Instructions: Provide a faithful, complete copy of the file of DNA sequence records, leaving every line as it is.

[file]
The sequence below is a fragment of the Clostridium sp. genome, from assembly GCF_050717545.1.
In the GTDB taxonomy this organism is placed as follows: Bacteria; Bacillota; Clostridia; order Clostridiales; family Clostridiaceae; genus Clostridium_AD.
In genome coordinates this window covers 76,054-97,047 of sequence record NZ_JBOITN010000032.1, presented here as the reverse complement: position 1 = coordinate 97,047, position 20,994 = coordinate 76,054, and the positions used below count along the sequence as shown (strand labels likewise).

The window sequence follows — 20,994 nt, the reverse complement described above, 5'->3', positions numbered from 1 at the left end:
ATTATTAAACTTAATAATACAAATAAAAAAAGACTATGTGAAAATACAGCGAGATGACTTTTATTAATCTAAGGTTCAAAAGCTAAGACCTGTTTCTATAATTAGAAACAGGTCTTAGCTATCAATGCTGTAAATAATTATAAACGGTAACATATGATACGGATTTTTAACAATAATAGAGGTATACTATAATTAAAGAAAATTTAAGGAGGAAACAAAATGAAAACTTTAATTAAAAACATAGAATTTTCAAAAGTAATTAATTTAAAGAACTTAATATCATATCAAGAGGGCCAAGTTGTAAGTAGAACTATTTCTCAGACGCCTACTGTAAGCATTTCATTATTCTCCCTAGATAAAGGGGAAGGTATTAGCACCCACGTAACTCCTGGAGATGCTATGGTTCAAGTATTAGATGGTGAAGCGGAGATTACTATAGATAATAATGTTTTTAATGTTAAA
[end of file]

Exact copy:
The sequence below is a fragment of the Clostridium sp. genome, from assembly GCF_050717545.1.
In the GTDB taxonomy this organism is placed as follows: Bacteria; Bacillota; Clostridia; order Clostridiales; family Clostridiaceae; genus Clostridium_AD.
In genome coordinates this window covers 76,054-97,047 of sequence record NZ_JBOITN010000032.1, presented here as the reverse complement: position 1 = coordinate 97,047, position 20,994 = coordinate 76,054, and the positions used below count along the sequence as shown (strand labels likewise).

The window sequence follows — 20,994 nt, the reverse complement described above, 5'->3', positions numbered from 1 at the left end:
ATTATTAAACTTAATAATACAAATAAAAAAAGACTATGTGAAAATACAGCGAGATGACTTTTATTAATCTAAGGTTCAAAAGCTAAGACCTGTTTCTATAATTAGAAACAGGTCTTAGCTATCAATGCTGTAAATAATTATAAACGGTAACATATGATACGGATTTTTAACAATAATAGAGGTATACTATAATTAAAGAAAATTTAAGGAGGAAACAAAATGAAAACTTTAATTAAAAACATAGAATTTTCAAAAGTAATTAATTTAAAGAACTTAATATCATATCAAGAGGGCCAAGTTGTAAGTAGAACTATTTCTCAGACGCCTACTGTAAGCATTTCATTATTCTCCCTAGATAAAGGGGAAGGTATTAGCACCCACGTAACTCCTGGAGATGCTATGGTTCAAGTATTAGATGGTGAAGCGGAGATTACTATAGATAATAATGTTTTTAATGTTAAA